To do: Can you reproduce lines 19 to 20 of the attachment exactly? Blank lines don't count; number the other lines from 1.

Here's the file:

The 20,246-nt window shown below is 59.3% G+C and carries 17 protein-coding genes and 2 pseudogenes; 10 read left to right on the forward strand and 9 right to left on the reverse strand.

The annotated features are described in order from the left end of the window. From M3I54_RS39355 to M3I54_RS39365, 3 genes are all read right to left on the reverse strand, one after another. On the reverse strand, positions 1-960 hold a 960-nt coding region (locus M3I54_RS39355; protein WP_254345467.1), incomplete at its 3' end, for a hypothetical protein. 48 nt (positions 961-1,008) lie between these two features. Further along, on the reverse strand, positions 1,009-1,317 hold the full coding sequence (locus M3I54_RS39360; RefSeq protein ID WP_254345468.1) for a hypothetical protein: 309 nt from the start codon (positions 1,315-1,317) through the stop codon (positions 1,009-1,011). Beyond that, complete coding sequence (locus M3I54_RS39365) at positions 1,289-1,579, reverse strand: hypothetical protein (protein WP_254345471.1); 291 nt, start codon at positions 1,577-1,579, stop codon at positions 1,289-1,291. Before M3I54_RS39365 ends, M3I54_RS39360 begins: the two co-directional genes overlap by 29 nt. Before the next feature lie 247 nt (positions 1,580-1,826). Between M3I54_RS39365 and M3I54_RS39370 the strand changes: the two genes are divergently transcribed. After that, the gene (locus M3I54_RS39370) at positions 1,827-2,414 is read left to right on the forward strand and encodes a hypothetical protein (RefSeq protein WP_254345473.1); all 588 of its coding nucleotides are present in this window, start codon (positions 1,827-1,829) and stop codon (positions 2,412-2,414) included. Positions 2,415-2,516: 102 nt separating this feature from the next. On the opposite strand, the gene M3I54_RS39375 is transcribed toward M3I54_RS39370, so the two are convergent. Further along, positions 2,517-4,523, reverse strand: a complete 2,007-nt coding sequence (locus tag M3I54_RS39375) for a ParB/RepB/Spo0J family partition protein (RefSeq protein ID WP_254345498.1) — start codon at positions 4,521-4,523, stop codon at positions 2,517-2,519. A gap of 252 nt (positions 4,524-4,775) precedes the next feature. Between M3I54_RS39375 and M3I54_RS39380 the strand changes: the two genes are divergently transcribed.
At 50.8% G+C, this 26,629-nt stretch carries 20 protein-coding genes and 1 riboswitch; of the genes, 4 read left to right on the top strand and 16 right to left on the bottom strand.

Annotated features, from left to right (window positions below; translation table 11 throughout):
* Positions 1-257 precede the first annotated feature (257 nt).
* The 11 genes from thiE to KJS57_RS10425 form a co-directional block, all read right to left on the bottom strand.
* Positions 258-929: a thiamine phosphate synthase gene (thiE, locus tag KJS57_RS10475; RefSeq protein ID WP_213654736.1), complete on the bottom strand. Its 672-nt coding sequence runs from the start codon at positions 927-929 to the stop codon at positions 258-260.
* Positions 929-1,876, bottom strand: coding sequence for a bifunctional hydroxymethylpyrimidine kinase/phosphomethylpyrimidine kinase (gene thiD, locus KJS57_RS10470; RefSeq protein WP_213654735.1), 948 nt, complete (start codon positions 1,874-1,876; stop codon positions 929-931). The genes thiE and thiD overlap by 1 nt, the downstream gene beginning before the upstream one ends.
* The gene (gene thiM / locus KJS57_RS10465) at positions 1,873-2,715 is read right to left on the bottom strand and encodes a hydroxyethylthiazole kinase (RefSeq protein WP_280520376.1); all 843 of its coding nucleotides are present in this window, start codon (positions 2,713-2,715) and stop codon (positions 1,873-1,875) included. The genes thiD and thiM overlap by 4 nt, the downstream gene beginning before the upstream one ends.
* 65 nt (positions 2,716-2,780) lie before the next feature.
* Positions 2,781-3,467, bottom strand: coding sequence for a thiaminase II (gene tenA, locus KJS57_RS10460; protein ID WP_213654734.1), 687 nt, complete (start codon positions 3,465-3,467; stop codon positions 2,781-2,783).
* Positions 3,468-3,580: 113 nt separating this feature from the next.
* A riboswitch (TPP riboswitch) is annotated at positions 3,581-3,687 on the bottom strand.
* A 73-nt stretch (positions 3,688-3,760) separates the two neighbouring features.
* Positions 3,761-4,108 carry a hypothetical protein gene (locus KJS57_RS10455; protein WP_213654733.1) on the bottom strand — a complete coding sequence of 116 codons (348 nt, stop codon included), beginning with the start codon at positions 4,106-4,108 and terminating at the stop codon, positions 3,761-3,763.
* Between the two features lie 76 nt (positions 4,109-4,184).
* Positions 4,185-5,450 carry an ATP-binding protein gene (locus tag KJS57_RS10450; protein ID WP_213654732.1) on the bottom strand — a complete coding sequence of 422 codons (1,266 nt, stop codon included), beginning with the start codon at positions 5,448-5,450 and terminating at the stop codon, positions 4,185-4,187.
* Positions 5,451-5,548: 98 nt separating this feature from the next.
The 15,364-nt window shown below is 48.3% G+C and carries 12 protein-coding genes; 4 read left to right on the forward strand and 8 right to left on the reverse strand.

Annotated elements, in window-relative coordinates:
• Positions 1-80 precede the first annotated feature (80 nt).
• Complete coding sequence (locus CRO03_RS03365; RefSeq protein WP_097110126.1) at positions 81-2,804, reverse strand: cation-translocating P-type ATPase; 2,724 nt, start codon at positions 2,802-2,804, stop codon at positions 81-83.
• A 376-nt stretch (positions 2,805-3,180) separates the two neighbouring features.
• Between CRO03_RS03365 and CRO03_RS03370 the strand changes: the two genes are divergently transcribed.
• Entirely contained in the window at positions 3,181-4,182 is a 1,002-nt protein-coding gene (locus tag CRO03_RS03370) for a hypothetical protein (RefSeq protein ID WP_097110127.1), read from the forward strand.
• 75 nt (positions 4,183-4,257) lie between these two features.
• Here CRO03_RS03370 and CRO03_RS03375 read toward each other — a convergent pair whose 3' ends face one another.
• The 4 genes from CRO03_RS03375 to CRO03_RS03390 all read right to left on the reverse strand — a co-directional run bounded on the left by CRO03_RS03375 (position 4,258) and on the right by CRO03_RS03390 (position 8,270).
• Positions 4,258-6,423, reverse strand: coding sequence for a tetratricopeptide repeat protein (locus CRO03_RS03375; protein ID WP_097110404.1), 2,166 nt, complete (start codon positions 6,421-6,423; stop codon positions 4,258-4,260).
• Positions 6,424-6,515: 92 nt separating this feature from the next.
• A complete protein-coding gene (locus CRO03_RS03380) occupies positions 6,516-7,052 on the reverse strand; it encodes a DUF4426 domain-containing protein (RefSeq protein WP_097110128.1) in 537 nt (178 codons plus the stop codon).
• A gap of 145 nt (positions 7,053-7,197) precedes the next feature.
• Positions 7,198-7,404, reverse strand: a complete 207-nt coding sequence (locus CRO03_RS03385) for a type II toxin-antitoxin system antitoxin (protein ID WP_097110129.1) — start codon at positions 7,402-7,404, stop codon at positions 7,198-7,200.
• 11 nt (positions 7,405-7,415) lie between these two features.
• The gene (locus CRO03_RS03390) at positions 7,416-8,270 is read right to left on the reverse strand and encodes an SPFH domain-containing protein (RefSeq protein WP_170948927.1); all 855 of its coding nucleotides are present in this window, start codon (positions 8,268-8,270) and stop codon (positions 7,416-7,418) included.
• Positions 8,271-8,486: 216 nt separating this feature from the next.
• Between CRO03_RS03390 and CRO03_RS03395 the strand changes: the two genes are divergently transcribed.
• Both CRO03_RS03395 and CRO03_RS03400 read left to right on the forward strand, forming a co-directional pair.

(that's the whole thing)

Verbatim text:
The 15,364-nt window shown below is 48.3% G+C and carries 12 protein-coding genes; 4 read left to right on the forward strand and 8 right to left on the reverse strand.

Annotated elements, in window-relative coordinates: